Wednesday, February 17, 2010

Florida Forts and Follies

A few hours at the Alligator Farm in St. Augustine is worth the time. It included a couple of shows and a wide range of animals from the four corners, including South American caimans and macaws to Eastern Diamondback rattlesnakes and, of course, gators. Lots of them. Since the rain was trying to play us up and I only had the one afternoon to explore the oldest continuously inhabited city in America it was time to move on to el Castillo de San Marcos, the Spanish fort built to guard the new colony and the immediate intra-coastal waterway.

I had never known of a Spanish fort anywhere in the continental United States. And it was big, complete with a dry moat, cannons, some with a range of up to three miles, were mounted atop walls up to 60 feet thick at the base and a small museum in the rooms off of the central courtyard preserving artifacts and letters from the time. Each corner or "bastion" was diamond shaped to allow a withering crossfire against any enemy on land or out to sea. At the tip were these lonely sentry posts with peepholes through which any traffic of interest might be monitored.

In the days before radar, sat-com and AWAC there was simply no getting by this formidable redoubt which ironically guarded a settlement that even today barely tops 12,000 citizens. In the larger scheme of 16th and 17th century America, however, San Marcos anchored the Florida coastline for ships returning to Spain and maintaining a toehold on the continent for Spanish interests against English, French and Native American pressure.

Directly across the A1A coastal highway is the remains of the main north gate which protected the inner part of the colony while the fort guarded the sea approaches. Nearby and notably outside the city gates is the Huguenot Cemetery which, while not associated specifically with French Huguenots, was dedicated in 1821 as the burial place for non-Catholic victims of age, war and plague in the area. The cemetery closed to new burials only a few decades after it first opened but thanks to haunted ghost stories from some of the interred it remains as compelling a part of the local history as any other site.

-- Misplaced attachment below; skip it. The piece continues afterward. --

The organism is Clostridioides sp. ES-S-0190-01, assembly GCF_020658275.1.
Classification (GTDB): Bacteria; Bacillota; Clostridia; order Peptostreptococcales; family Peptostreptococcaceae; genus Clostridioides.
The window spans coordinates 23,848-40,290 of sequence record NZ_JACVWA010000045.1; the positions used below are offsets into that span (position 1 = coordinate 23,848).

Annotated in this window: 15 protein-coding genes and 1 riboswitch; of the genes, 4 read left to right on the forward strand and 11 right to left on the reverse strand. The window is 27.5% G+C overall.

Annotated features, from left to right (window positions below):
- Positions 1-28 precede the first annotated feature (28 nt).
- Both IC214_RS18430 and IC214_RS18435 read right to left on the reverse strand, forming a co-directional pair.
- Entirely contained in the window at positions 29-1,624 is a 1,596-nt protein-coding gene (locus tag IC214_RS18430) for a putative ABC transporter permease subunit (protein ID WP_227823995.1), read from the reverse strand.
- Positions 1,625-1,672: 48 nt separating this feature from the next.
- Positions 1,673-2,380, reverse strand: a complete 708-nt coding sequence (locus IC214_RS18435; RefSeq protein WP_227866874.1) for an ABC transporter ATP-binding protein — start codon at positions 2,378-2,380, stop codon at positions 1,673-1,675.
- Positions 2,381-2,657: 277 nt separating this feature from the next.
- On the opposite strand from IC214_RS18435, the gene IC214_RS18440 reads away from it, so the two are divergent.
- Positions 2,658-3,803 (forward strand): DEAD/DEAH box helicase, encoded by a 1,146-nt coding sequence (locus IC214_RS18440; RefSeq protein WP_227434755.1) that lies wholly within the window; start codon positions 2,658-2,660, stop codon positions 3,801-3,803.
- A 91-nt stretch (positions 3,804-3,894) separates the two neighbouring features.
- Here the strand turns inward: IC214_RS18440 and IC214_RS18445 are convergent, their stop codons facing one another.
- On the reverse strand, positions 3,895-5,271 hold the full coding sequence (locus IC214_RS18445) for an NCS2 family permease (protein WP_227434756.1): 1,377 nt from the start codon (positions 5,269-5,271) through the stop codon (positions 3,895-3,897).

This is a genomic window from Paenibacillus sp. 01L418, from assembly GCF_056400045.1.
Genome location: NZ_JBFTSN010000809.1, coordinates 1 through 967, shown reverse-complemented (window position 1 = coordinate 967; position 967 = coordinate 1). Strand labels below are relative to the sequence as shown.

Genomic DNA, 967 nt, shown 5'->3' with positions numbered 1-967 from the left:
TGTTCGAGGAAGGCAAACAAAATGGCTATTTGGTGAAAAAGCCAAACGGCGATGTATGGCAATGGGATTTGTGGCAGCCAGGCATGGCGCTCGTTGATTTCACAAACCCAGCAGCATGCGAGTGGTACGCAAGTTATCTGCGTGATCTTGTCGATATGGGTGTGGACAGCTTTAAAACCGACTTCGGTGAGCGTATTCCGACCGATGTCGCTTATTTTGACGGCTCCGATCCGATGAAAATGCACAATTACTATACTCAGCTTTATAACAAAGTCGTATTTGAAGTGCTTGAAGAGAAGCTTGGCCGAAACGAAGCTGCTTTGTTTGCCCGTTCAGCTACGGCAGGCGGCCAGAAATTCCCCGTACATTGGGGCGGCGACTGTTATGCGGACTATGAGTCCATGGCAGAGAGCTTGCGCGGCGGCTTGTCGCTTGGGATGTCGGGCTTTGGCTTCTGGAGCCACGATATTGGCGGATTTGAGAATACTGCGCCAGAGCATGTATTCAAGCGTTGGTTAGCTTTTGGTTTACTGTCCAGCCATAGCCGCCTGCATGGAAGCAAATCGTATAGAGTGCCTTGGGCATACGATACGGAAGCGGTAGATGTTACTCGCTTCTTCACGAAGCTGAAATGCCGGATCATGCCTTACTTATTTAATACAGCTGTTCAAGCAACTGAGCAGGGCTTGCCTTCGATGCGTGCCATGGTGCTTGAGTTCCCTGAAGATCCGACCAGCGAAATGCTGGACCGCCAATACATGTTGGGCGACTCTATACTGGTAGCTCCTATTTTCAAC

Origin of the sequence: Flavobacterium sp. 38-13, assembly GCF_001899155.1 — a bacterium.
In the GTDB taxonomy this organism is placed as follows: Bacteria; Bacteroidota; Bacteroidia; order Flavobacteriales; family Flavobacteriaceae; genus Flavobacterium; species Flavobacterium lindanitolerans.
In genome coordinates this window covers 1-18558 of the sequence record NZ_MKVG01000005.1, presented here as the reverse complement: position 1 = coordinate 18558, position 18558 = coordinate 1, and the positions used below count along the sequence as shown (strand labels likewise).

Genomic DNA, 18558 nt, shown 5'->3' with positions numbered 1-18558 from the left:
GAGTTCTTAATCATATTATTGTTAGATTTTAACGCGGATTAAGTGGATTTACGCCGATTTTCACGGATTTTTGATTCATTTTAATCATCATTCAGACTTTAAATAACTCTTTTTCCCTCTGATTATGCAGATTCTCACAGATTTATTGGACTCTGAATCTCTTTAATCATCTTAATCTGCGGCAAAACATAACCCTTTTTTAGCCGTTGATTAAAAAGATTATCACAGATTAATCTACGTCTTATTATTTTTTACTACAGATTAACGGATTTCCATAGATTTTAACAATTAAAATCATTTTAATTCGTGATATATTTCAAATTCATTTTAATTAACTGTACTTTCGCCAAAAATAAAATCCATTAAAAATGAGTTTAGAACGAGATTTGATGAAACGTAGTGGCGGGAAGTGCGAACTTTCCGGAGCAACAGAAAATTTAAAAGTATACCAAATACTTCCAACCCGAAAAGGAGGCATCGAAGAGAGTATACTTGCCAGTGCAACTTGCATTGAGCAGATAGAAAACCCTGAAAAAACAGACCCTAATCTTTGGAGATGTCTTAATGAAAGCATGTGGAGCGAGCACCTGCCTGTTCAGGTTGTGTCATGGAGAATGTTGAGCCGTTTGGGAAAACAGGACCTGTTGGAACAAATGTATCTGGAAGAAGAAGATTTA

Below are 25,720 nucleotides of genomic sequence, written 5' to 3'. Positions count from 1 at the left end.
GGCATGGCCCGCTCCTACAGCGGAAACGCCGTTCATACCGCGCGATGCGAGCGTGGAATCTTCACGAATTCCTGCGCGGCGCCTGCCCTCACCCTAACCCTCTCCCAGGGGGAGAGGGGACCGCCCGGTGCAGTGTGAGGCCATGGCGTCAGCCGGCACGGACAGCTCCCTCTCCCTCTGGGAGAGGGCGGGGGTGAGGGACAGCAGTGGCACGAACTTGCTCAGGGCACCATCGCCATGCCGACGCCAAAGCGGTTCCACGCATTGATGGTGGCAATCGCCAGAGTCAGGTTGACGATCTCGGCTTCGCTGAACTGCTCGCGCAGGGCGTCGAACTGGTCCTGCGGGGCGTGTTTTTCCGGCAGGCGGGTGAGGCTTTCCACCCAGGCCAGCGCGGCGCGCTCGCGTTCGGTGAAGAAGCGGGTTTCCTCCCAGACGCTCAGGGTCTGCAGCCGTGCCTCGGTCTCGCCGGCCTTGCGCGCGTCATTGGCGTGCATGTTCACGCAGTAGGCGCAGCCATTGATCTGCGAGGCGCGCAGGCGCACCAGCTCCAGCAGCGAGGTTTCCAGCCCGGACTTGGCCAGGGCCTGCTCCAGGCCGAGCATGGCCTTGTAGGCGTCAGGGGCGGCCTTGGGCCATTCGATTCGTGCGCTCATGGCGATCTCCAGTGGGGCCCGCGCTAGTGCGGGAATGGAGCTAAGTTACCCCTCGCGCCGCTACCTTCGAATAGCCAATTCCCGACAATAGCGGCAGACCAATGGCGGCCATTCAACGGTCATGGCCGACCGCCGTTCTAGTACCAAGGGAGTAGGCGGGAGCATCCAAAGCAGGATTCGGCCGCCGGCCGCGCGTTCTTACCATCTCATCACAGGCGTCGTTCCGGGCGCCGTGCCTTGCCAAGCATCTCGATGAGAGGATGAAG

I skipped the Fountain of Youth as the brochures made it look as appealing as a roadside carnival, loaded with kitsch and cotton candy but not much substance. Likewise the central part of the city was well preserved from the outside but inside was little more than a tourist mall of gift shops, high end clothiers and "local flavor" eateries, crass commercialism at its finest. The fort, however, silently said it all. It held vigil over a bygone era and truly brought home how hotly contested the New World had been.

Maybe to enhance the already impressive fort someone will find a way to anchor a Spanish galleon, a French frigate and a British ship-o'-the-line alongside to complete the picture.

Gotta go.

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